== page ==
OTTAWA, Ontario -- At the end, when they told Paul MacLean he couldn't play hockey anymore and that he would have to do something else, he had played in 719 NHL games and scored 324 goals and collected 673 points.
More than a respectable NHL career by any standards.
But when it was over, MacLean felt that no one had ever really asked him to do anything more than just put the puck in the net. He wasn't complaining, but at the same time, when he decided that he was going to be a coach, he vowed to make sure his players wouldn't walk away wondering if there might have been something more for them.
"What I wanted to be as a coach was: If a player played for me … he knew what was expected of him," the Ottawa Senators' head coach told ESPN.com. "And if I had to make him do it, I would make him do it. Because when I played, they didn't always make me do things. They didn't always make me be a backchecker. As long you scored goals, everything was fine.
"I didn't want a player to leave and say, 'Well, he didn't ask me to do that. That wasn't expected of me.' That's kind of the credo I had."
Not that MacLean necessarily set out to be an NHL head coach. There was no epiphany along the way. Instead, he basically fell into what would become a passion.
"For me, I never even thought about doing anything else but playing hockey until they told me I wasn't paying hockey anymore," he said. "And that day I was like, 'Oh, I have to do something else? What am I going to do?'"
What he did, initially, was take a job as a pro scout with the St. Louis Blues. At the end of the first season, management asked MacLean if he wouldn't mind popping down to Peoria, Ill., to help out another old Blue, Bob Plager, who was coaching the Rivermen by himself.
"So I did," MacLean said. "We ended up winning the championship, and I got to be involved in the coaching part of it and said, 'This might not be a bad little gig to do.'"
His current GM, Bryan Murray, hired MacLean for his first NHL coaching gig as an assistant to Mike Babcock. He was part of the coaching staff in 2003 when the Anaheim Ducks made it to the Stanley Cup finals and then would travel with Babcock to the Detroit Red Wings and help ice one of the greatest teams of this generation, winning a Stanley Cup in 2008 and going to the finals in 2009.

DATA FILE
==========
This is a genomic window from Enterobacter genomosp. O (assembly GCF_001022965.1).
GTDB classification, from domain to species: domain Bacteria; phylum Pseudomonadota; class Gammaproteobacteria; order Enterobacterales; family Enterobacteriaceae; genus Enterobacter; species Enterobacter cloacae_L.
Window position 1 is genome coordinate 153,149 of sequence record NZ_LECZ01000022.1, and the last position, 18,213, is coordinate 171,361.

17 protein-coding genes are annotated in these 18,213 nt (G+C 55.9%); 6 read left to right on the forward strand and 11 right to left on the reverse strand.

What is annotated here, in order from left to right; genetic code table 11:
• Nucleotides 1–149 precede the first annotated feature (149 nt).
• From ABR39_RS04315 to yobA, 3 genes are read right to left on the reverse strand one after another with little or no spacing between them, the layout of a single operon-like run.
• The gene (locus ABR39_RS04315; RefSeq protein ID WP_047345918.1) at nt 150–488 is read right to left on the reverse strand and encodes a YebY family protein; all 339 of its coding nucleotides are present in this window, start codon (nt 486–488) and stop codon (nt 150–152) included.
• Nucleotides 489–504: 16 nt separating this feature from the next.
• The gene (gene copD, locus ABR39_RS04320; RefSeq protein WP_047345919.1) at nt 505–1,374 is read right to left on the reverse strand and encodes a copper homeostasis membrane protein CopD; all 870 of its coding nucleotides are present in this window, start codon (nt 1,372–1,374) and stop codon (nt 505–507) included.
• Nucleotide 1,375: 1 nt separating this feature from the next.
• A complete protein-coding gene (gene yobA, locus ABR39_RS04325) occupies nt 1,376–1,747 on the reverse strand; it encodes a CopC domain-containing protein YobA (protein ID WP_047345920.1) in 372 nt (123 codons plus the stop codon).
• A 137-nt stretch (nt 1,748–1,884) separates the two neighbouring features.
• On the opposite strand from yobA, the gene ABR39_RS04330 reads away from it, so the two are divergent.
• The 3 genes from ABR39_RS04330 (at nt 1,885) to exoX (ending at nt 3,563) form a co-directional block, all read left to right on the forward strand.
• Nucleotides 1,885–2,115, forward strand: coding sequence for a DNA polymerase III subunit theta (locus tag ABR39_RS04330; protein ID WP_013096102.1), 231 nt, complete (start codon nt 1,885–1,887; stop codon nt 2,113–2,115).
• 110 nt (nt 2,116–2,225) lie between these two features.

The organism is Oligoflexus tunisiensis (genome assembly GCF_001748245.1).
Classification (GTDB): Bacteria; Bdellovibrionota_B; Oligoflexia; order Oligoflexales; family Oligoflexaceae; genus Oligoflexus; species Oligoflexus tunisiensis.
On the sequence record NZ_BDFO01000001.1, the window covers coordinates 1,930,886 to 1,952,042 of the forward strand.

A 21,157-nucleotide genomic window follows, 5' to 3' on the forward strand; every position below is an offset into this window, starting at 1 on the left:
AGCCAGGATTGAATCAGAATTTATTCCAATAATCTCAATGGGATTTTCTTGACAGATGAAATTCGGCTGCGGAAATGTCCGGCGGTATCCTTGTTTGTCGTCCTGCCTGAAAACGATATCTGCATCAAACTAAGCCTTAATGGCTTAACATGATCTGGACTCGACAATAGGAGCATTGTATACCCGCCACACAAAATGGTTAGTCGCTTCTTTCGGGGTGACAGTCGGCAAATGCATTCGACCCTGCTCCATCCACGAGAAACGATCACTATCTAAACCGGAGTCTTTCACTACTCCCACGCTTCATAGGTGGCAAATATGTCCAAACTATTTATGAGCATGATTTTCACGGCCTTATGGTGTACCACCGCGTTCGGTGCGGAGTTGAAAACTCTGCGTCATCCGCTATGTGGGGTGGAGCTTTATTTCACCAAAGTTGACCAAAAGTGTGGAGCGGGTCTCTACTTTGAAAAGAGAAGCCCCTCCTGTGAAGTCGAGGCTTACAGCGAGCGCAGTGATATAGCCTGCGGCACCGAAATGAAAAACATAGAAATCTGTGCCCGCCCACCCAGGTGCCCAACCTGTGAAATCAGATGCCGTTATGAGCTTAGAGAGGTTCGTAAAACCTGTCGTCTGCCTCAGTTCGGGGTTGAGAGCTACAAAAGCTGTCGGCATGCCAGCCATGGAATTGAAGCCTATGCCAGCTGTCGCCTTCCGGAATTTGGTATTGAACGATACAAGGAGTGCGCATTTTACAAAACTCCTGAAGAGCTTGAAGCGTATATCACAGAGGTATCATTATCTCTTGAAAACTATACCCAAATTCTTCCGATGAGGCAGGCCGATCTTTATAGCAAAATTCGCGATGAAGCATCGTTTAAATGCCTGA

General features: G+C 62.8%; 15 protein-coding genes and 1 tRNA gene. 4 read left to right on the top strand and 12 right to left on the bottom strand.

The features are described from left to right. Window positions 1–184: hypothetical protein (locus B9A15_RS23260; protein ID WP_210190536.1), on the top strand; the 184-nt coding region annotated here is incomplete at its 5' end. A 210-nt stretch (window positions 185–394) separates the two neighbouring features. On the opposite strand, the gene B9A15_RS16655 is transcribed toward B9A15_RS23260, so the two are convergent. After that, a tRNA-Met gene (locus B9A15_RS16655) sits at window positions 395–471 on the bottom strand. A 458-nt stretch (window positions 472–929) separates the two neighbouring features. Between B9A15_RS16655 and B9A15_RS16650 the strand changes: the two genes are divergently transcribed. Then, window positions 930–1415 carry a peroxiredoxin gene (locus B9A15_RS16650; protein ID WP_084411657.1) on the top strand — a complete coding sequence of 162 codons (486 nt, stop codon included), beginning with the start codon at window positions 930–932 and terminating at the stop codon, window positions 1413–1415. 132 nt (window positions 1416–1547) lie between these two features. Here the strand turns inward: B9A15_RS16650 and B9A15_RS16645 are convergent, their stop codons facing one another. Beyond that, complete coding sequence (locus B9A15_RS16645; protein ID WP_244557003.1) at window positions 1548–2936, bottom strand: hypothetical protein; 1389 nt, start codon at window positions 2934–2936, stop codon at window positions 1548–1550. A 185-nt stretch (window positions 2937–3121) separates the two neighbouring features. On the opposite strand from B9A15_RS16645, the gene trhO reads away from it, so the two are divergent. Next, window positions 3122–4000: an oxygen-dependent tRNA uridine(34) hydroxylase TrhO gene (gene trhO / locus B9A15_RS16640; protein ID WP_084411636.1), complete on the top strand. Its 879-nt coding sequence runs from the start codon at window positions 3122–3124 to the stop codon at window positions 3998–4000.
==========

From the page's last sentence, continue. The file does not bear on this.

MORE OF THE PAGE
Adam Oates was on that '03 Ducks team and was also a teammate of MacLean's during a couple of NHL stops. He said everyone was learning during that season in Anaheim, including the coaching staff.
"He was a really good hockey player," Oates, a Hall of Fame forward and now Washington Capitals head coach, said. "I'm sure he can communicate the game very well to his players. I can't say that I'm surprised at his success."
There is no shame, of course, in being a really good assistant coach. Anyone who spends any time around an NHL team understands the crucial nature of the assistant coaches in terms of preparation and keeping a finger on the pulse of a team.
"I had a good job," MacLean said. "I had a real good job."
But did he wonder what it would be like to have his own team? Did he wonder if he could do the job as "the" guy? Sure.
But MacLean is nothing if not patient.
He recalled when he was named the minor league coach of the year in 1991 how there were rumors he would get an NHL head-coaching gig.
"I was the next flavor of the month that was going to be the next head coach hired in the NHL," he recalled.
However, teams started hiring coaches out of the major junior ranks. Then, they started promoting assistant coaches. Still, MacLean resisted the temptation to try and jump on the trend and did what he could to stay prepared and sharp when the call came -- if it was going to come at all.
"I just felt that if I was a good coach, at some point in time the wheel would keep going around and it would come to me … and I'd get an opportunity," he said. "The biggest thing for me was to be ready for the opportunity."